This is the case of a 65-year-old gentleman who presented with blood per rectum (PR) and symptoms of subacute obstruction. He was diagnosed with a stenotic invasive adenocarcinoma at 15cm from the anal verge and with liver metastases. After discussion at our multidisclipinary meeting, he was recommended to undergo palliative chemotherapy in the form of FOLFIRI and Avastin. Unfortunately, his symptoms of subacute obstruction worsened and it was recommended that he undergo a palliative resection.

Methods:
He underwent a palliative Laparoscopic Anterior Resection (LAR). Professor Armondo Melani utilized a 4-port technique with a 10mm umbilical optical port and 3 by 5mm working ports (2 on the right-hand side and one on the left). He used a medial to lateral approach starting with the splenic flexure takedown. This was achieved by entering the retroperitoneal plane cephalad to the inferior mesenteric artery (IMA) and inferior to the inferior mesenteric vein (IMV). Once the correct plane has been entered, the IMV was skeletonized and divided with a Ligasure® vessel-sealing device. The lesser sac was then entered superior and cephalad to the IMV, superior to the pancreas and to the left of the middle colic vessels. This novel approach allowed for easy identification of the pancreas and retroperitoneal mobilization of the mesocolon from the pancreas. The lesser sac was then entered above the transverse colon, the omental attachments divided and splenic flexure mobilization completed. The retroperitoneal plane was then entered caudally to the IMA, which was subsequently skeletonized and divided after identification of the left ureter and gonadal vessels. The rectum was then mobilized to >5cm below the tumor, the mesorectum divided, the rectum transected with an articulating linear stapling device. The specimen was delivered through a Pfannenstiel incision (with a wound protector). The specimen was transected and the anvil of a circular stapler inserted into the proximal colon with a purse-string suture. The colon was returned to the abdomen and the colorectal anastomosis was completed with the insertion of the circular stapler transanally.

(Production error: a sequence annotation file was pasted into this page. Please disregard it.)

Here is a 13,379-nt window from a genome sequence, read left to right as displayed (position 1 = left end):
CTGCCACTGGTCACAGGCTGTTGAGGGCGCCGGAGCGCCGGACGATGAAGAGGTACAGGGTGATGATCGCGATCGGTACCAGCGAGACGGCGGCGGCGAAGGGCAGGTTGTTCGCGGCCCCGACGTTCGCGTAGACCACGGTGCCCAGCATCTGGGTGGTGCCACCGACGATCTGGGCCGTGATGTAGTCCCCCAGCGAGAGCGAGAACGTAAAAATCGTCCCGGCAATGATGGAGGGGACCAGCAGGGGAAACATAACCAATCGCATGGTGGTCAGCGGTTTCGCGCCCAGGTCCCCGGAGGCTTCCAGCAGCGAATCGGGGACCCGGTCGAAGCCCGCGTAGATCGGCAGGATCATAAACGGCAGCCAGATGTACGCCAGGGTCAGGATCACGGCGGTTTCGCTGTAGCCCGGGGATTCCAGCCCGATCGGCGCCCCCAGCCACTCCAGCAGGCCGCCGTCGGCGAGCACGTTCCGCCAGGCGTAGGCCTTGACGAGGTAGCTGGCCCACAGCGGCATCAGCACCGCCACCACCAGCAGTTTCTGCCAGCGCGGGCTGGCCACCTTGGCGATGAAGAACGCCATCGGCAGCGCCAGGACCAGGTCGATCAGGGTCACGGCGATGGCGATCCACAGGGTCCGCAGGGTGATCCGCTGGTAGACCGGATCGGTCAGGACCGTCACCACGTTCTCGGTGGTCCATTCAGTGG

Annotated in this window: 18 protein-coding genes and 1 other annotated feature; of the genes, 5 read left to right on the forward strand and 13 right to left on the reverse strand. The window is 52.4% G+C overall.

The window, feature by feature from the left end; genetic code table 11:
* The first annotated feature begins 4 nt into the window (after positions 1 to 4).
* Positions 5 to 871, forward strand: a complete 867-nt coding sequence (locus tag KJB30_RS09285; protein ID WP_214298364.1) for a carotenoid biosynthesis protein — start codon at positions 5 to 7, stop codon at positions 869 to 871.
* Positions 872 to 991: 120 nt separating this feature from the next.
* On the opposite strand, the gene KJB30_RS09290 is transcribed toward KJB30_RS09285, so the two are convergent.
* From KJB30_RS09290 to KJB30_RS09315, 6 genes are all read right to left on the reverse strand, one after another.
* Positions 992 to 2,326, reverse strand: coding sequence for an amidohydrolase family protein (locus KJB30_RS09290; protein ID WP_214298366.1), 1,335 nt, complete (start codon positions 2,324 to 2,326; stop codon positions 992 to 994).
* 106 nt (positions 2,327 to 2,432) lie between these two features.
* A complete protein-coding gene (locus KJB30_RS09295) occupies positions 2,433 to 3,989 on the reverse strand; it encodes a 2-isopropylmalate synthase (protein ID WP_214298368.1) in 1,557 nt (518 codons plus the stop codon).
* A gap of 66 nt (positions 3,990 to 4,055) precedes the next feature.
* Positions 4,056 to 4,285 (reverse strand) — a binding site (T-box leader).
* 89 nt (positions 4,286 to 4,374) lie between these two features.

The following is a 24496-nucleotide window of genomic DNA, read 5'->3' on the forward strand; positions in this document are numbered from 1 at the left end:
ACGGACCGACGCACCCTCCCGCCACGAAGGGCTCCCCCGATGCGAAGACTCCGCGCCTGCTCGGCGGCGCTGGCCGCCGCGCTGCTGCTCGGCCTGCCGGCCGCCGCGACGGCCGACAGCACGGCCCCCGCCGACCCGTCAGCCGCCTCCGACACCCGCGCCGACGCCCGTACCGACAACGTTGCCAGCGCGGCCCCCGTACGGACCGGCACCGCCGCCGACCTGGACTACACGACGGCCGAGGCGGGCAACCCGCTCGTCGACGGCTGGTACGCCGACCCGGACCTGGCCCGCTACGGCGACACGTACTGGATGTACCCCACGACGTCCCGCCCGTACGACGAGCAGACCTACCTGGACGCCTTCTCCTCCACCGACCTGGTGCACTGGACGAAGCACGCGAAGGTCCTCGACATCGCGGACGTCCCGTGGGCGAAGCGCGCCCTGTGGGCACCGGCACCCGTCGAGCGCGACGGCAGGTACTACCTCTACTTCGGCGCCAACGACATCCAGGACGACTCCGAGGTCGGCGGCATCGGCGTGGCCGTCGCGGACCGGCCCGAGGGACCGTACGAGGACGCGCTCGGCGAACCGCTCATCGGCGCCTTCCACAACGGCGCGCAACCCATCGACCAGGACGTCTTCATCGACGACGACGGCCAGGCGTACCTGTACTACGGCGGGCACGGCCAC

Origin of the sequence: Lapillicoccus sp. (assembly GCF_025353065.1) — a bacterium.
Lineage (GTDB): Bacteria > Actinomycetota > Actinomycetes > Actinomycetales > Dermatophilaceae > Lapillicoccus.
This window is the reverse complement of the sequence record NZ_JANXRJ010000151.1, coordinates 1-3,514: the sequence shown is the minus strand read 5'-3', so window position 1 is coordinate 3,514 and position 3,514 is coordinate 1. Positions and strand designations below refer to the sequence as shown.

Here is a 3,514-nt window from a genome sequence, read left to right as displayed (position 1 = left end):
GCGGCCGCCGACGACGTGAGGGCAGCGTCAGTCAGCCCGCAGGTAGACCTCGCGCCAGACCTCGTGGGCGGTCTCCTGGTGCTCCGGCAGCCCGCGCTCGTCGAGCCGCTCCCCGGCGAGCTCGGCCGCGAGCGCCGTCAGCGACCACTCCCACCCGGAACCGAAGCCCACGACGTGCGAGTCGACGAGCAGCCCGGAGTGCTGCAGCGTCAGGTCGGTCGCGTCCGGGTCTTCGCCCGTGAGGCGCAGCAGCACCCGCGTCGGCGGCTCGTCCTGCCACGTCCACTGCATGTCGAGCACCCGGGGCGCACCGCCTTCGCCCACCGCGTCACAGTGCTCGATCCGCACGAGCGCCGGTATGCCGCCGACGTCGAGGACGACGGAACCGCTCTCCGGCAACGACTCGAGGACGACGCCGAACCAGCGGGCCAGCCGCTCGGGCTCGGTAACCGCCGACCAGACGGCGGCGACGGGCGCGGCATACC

A Melani, J Marescaux
Surgical intervention
7 years ago
8759 views
131 likes
0 comments
28:38
Laparoscopic sigmoidectomy for T3N2M1 sigmoid cancer
Introduction:
This is the case of a 65-year-old gentleman who presented with blood per rectum (PR) and symptoms of subacute obstruction. He was diagnosed with a stenotic invasive adenocarcinoma at 15cm from the anal verge and with liver metastases. After discussion at our multidisclipinary meeting, he was recommended to undergo palliative chemotherapy in the form of FOLFIRI and Avastin. Unfortunately, his symptoms of subacute obstruction worsened and it was recommended that he undergo a palliative resection.

Methods:
He underwent a palliative Laparoscopic Anterior Resection (LAR). Professor Armondo Melani utilized a 4-port technique with a 10mm umbilical optical port and 3 by 5mm working ports (2 on the right-hand side and one on the left). He used a medial to lateral approach starting with the splenic flexure takedown. This was achieved by entering the retroperitoneal plane cephalad to the inferior mesenteric artery (IMA) and inferior to the inferior mesenteric vein (IMV). Once the correct plane has been entered, the IMV was skeletonized and divided with a Ligasure® vessel-sealing device. The lesser sac was then entered superior and cephalad to the IMV, superior to the pancreas and to the left of the middle colic vessels. This novel approach allowed for easy identification of the pancreas and retroperitoneal mobilization of the mesocolon from the pancreas. The lesser sac was then entered above the transverse colon, the omental attachments divided and splenic flexure mobilization completed. The retroperitoneal plane was then entered caudally to the IMA, which was subsequently skeletonized and divided after identification of the left ureter and gonadal vessels. The rectum was then mobilized to >5cm below the tumor, the mesorectum divided, the rectum transected with an articulating linear stapling device. The specimen was delivered through a Pfannenstiel incision (with a wound protector). The specimen was transected and the anvil of a circular stapler inserted into the proximal colon with a purse-string suture. The colon was returned to the abdomen and the colorectal anastomosis was completed with the insertion of the circular stapler transanally.
Treitz laparoscopic resection with intracorporeal anastomosis with a new barbed suture
Gastrointestinal stromal tumors (GISTs) are rare mesenchymal neoplasms of the gastrointestinal tract. Life-threatening hemorrhage or intestinal obstruction are the most common presenting symptoms. In the last year, we observed four patients affected by GIST of the small bowel presenting with a massive bleeding. After the endoscopic diagnosis, all the neoplasms were ink marked.